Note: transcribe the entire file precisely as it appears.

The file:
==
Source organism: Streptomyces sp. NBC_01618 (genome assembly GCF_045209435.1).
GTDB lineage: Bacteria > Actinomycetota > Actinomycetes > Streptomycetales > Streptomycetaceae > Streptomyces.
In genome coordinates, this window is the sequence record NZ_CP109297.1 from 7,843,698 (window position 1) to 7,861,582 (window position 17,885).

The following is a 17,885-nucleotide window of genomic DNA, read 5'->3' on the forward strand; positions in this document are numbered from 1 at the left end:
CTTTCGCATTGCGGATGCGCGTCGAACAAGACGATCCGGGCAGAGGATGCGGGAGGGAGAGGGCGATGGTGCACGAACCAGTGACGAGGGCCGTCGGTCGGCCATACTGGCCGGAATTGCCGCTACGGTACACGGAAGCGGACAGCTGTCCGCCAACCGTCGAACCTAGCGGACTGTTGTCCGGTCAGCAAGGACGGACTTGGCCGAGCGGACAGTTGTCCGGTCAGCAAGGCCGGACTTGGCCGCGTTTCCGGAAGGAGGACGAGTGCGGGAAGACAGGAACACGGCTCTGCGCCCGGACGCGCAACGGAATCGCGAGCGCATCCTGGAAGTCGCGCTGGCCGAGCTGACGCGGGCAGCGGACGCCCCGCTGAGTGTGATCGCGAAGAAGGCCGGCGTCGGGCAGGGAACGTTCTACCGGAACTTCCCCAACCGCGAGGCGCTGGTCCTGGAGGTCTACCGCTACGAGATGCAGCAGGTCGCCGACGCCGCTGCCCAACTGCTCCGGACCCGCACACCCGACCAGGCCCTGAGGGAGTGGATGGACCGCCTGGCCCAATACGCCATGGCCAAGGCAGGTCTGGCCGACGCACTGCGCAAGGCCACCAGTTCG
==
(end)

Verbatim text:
Source organism: Streptomyces sp. NBC_01618 (genome assembly GCF_045209435.1).
GTDB lineage: Bacteria > Actinomycetota > Actinomycetes > Streptomycetales > Streptomycetaceae > Streptomyces.
In genome coordinates, this window is the sequence record NZ_CP109297.1 from 7,843,698 (window position 1) to 7,861,582 (window position 17,885).

The following is a 17,885-nucleotide window of genomic DNA, read 5'->3' on the forward strand; positions in this document are numbered from 1 at the left end:
CTTTCGCATTGCGGATGCGCGTCGAACAAGACGATCCGGGCAGAGGATGCGGGAGGGAGAGGGCGATGGTGCACGAACCAGTGACGAGGGCCGTCGGTCGGCCATACTGGCCGGAATTGCCGCTACGGTACACGGAAGCGGACAGCTGTCCGCCAACCGTCGAACCTAGCGGACTGTTGTCCGGTCAGCAAGGACGGACTTGGCCGAGCGGACAGTTGTCCGGTCAGCAAGGCCGGACTTGGCCGCGTTTCCGGAAGGAGGACGAGTGCGGGAAGACAGGAACACGGCTCTGCGCCCGGACGCGCAACGGAATCGCGAGCGCATCCTGGAAGTCGCGCTGGCCGAGCTGACGCGGGCAGCGGACGCCCCGCTGAGTGTGATCGCGAAGAAGGCCGGCGTCGGGCAGGGAACGTTCTACCGGAACTTCCCCAACCGCGAGGCGCTGGTCCTGGAGGTCTACCGCTACGAGATGCAGCAGGTCGCCGACGCCGCTGCCCAACTGCTCCGGACCCGCACACCCGACCAGGCCCTGAGGGAGTGGATGGACCGCCTGGCCCAATACGCCATGGCCAAGGCAGGTCTGGCCGACGCACTGCGCAAGGCCACCAGTTCG